Contact Foreign State if Applicable
If you have taken the steps to formally “qualify” your company to conduct business in the state of operation, you will have additional requirements. This means that if you change the business structure and have also qualified, there will be additional requirements. To make sure your businesses in compliance with the state of operation verify the requirements with the Secretary of State’s office in that particular state.

At first, the prospect of changing your business structure can be intimidating. But with a few points to guide you, nothing should be stopping you from changing your business structure now! So no matter which structure you change to, don’t forget to conduct your due diligence and verify all requirements for changing your business structure with the IRS and the Secretary of State’s office. Changing your business can be a simplified process. However, before you change your business structure, it is suggested that you seek the advice of your legal counsel before moving forward.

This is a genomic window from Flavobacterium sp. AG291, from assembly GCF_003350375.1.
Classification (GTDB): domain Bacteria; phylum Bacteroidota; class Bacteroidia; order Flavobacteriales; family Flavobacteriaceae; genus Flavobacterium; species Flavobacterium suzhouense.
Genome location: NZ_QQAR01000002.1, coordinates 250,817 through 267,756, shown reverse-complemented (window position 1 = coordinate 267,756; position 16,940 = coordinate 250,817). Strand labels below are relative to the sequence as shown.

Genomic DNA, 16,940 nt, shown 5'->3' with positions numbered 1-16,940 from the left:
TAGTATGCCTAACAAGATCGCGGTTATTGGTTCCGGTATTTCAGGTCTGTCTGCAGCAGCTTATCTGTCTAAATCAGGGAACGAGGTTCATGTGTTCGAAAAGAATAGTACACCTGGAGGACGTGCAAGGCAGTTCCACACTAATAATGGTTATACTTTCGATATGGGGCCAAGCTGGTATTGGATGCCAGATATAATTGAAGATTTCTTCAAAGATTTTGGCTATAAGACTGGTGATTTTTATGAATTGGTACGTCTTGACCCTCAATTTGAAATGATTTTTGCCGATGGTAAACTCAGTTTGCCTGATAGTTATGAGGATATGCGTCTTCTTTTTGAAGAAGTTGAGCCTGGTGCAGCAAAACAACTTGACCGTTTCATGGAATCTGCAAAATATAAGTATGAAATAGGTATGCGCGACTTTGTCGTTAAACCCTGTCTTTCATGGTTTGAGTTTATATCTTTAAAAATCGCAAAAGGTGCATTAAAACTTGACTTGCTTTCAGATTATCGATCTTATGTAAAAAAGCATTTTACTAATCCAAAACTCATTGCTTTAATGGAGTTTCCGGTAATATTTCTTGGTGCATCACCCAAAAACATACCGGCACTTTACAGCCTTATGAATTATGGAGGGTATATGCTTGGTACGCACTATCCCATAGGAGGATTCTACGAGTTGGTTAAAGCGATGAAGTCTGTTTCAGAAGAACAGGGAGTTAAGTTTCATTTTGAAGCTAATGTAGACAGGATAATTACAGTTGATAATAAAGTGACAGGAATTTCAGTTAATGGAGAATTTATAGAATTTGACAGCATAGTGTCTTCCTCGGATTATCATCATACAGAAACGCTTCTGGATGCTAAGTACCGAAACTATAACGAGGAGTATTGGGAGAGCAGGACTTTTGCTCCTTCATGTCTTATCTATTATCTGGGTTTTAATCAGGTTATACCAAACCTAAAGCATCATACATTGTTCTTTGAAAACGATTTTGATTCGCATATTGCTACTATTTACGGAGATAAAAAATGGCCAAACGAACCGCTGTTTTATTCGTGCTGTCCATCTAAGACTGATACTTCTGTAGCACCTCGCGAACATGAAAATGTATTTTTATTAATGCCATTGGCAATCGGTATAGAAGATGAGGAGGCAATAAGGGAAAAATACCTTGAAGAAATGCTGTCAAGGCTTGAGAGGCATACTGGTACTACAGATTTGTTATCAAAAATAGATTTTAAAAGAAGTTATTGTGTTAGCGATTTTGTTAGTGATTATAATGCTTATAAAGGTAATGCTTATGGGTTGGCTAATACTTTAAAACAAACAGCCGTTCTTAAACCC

By: Chantal Towles, President of Creative Business Assistants, LLC, provides dynamic, customer-focused, small business incorporation services, as well as compliance and virtual business support services.  To learn more about Creative Business Assistants visit www.cbadirect.com or view Chantal’s profile on LinkedIn.